Tolerance is a complexity of the brain. With cannabis, each person's tolerance varies at a different rate due to the consumption method used, dosage and cultivar consumed. In some rarer cases, a tolerance won't develop, but most people will form one over time.
It is believed that frequent use of the cannabinoid THC, the compound that creates the ‘high’ effect, can desensitize and downregulate the body's cannabinoid 1 (CB1) receptors and its endocannabinoid system. Depleted receptors, be it in quantity or sensitivity, lead to less opportunities for THC to interact and create the high. To compensate, a consumer requires larger doses of cannabis to reach their desired effects. CB1 downregulation may also be linked to cannabis dependence.
Restoring the body's receptors and lowering a person's tolerance can occur through short-term abstinence from the plant, better known as a cannabis tolerance break or t-break. Restorative effects can begin in days, with most consumers seeing a near-complete return to their previous THC sensitivity in just a few weeks.
Now, let's explore how a tolerance break works.
A tolerance break helps restore the body's CB1 receptors in quantity while also decreasing desensitization to THC in the process. The effects are interesting on a cellular level, with results often arriving in short order.
Receptors begin to show signs of recovery in just two days. By the fourth week, receptors should be back to full or nearly complete functionality. A more extended break may also help, as some researchers believe that further CB1 restoration occurs after the fourth week.
Once a tolerance break is complete, you can expect to experience increased THC sensitivity using a lower dosage than prior to your pause. The returned sensitivity is produced thanks to the increased availability of CB1 receptors, lessening the level needed to reach desired effects.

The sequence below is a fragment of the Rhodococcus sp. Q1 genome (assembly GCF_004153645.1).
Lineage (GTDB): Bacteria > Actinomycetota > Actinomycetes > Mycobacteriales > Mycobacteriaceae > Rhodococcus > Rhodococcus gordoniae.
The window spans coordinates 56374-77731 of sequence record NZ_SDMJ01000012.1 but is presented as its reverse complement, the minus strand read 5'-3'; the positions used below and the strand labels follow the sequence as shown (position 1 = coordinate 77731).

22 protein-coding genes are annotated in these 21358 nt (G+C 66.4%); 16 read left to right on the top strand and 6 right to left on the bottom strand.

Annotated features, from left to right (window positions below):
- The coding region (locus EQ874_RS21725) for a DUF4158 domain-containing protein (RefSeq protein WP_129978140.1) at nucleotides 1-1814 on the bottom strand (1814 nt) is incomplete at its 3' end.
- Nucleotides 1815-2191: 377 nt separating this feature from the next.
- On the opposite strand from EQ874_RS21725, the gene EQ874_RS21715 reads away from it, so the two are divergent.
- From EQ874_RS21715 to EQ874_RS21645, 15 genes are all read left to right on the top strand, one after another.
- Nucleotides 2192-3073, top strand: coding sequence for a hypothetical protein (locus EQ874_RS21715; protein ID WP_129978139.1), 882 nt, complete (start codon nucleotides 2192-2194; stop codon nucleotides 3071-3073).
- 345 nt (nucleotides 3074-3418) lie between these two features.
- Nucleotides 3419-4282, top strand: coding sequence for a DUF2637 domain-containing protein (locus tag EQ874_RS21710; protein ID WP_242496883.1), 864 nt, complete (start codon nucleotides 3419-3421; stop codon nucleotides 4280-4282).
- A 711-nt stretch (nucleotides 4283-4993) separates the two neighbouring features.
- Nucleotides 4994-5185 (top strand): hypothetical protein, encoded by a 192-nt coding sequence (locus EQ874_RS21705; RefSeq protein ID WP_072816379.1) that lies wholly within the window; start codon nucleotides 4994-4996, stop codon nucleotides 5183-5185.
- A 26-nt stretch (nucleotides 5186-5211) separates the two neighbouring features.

Keep in mind that little conclusive data exists confirming the ideal tolerance break time frame. Like much of cannabis, the subject continues to suffer from a dearth of research. That information gap is closing, but until more data is released, the ideal length of a tolerance break depends on the consumer, their goal and how their body reacts during the process.
Be aware of adverse effects during any breaks. Cannabis withdrawal syndrome (CWS) can vary in severity, with gender, pre-cessation and both heritable and environmental factors all playing a part. Women have reported experiencing more severe symptoms than men, including worsened nausea and stomach pain. That said, most people should experience minimal tosmild side effects during their break.
Frequent THC use affects CB1 receptors in two ways, with both increasing tolerance in the process. The downregulation of receptors sees the presence of receptors diminish in the body. A lack of receptors leads to less opportunity for the THC to bind and produce its desired effect.
Another effect is desensitization. Rather than losing the receptors entirely, desensitization prevents the activation of the high. In essence, the receptor remains in the body but is unable to be activated even if THC binds to it. Arrestin coupling of CB1 and CB2 receptors has been studied, and is relatively well-understood.